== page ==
Cricket loves his K9 Sport Sack.
Olive cools off in a rock.
A portrait of a desert tortoise crossing paths with us.
Hope you had a wonderful month. Onward!
Rain clouds stopped by last week allowing us to trek midday with the pups to Red Rock Canyon. It’s a stunning landscape with much for the eye to catch, making me itch for extra time out there to hike, think and imagine.
I sat down immediately when home and started stitching this idea. The coloring stitches aren’t finished yet, but the piece is pleasing to the eye already.
Back stitch and straight stitch are being employed here. The thread is DMC.
The photography professor I studied with encouraged shooting around 7 AM & PM for interesting lighting. Today I caught shadows.
How was your weekend? What did you make?
A thank you to all that have stopped by & looked, liked, commented, or a combination of all three. Deciding to start a blog wasn’t easy for me due to introversion, but that was a feeling I pushed aside to forge ahead.
The way I typically thank those in my life is through a greeting card. With the internet being my platform here, I thought it best to provide a greeting card tutorial. The embroidery greeting card first came in to my life in the form of tiny hearts I cut out. I embroidered my friends’ initials or names in the hearts. Many of the tiny hearts were cut without a thought about templates and I hadn’t learned back-stitch yet (my favorite right now)! This is the sophisticated version, using calligraphy style script, of those sweet little hearts. The embroidery greeting cards don’t take much time, but make a big impact on the recipients!
1. Measure the paper to to size of card you would like. Here I cut the paper down to 6 1/2″ x 11″.
2. Fold the paper in half hamburger style. I used my fingers to set the crease.
3. Free hand draw what you might like on the card. Typically I write “Happy Birthday, _____!”, or if for a couple I draw both their names with a heart in-between. Don’t worry about using fancy script, because everything looks beautiful once embroidered.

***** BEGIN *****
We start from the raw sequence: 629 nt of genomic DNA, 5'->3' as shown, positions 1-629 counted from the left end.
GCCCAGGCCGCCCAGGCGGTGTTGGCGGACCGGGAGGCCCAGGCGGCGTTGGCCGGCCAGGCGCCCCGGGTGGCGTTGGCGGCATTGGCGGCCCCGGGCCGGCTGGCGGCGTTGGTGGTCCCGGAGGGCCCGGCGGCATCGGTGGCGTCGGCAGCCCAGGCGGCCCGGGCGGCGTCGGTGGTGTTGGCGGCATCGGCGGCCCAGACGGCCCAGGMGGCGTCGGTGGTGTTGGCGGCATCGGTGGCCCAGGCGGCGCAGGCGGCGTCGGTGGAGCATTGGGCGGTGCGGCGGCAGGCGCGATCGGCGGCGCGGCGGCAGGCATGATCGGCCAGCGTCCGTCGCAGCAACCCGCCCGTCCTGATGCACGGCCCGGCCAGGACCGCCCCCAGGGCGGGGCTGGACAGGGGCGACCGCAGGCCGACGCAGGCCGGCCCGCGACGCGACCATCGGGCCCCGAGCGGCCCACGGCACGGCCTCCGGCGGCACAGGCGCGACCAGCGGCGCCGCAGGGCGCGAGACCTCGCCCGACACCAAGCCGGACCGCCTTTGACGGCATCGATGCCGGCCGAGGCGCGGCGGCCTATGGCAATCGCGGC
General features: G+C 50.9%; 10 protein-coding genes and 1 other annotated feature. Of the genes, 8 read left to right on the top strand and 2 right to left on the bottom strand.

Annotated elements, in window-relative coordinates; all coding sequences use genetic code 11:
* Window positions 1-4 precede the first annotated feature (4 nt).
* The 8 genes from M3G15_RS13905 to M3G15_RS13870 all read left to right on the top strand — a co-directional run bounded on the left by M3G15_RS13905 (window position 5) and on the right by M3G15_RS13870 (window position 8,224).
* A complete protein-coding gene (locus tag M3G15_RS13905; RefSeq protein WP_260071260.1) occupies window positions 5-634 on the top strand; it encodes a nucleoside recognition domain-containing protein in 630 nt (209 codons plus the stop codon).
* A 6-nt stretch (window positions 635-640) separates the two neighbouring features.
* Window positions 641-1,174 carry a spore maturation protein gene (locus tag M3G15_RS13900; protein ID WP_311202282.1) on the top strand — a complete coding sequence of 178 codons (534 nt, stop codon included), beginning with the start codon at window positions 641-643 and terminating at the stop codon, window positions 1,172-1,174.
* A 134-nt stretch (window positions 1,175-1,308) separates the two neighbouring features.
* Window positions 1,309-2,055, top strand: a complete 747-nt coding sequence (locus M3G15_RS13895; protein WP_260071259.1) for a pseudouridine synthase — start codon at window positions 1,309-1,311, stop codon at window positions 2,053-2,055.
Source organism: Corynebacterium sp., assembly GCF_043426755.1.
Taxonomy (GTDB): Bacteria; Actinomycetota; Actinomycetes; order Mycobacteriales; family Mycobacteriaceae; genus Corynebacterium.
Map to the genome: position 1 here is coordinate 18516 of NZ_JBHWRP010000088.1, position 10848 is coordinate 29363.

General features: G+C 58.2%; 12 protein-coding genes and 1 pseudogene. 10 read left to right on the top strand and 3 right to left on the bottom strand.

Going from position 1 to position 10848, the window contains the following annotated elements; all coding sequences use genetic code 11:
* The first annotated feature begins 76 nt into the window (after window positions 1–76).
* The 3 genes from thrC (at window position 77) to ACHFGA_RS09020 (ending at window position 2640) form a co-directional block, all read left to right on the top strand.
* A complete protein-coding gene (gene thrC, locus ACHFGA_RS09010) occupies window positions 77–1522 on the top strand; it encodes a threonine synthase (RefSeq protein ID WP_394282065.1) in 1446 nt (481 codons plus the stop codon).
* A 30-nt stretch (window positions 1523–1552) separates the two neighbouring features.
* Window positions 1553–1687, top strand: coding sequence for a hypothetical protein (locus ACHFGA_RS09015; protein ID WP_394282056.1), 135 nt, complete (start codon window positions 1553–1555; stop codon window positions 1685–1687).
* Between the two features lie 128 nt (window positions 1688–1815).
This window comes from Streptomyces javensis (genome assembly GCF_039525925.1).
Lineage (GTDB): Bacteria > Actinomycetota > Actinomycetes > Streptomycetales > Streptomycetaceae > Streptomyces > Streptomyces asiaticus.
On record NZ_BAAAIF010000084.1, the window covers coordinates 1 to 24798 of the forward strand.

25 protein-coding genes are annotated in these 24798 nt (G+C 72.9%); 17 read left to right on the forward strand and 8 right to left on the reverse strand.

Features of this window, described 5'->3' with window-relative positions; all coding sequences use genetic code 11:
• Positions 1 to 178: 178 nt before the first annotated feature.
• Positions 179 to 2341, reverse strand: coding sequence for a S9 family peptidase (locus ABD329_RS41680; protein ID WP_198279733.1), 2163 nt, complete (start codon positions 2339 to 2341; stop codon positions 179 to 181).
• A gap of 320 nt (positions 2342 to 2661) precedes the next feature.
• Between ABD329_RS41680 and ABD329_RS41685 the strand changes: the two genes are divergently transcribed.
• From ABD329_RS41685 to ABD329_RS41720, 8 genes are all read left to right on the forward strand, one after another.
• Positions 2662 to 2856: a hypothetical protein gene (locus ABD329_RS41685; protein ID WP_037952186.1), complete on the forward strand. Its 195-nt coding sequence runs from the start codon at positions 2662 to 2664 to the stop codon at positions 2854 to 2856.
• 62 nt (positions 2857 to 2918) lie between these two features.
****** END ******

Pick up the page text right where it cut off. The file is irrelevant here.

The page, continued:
4. Poke holes in the card every couple of millimeters or centimeters. The closer the holes are the more likely of a collapse of the card-stock between the spaces. The further apart the holes the larger the stitches will be and this will make the card faster to complete. A variety of stitch lengths are used in the making of this tutorial for demonstration.
5. Pick your colors and embroider! I like to use french knots for periods. The thread may feel bulky and stiff, but this is because paper is a more firm fiber than cloth overall!
6. I prefer to hide the knots inside the card, but if you are feeling bold you may leave them on the outside of the card.
7. The corners have to be secured since the card will not close flat on its own. I used general purpose thread to anchor each corner with an X, but you could as easily use embroidery thread. I tied the knots to the back of the card.
8. Admire & fill out your card to send away. Or you might use the card as a wall hanging for your inspiration board.
Thank you for reading & I hope everyone has a lovely week. Please feel free to share any made embroidery cards!
Embroidery first entered my life through a sampler of a kitten in a dress given to me by my grandmother. Over the past couple of years, with the help of a few books and fantastic people, I’ve started to feel more comfortable with floss & needle. This Alison Glass sampler caught my eye while browsing Super Buzzy & I started it as soon as possible.
This little pup decided she wants in on the action!
Backstitch is beautiful, versatile & fun. It is my favorite stitch. I love that this sampler has opportunity abound for backstitching & look forward to trying some of the others in the collection.
What samplers are you working on?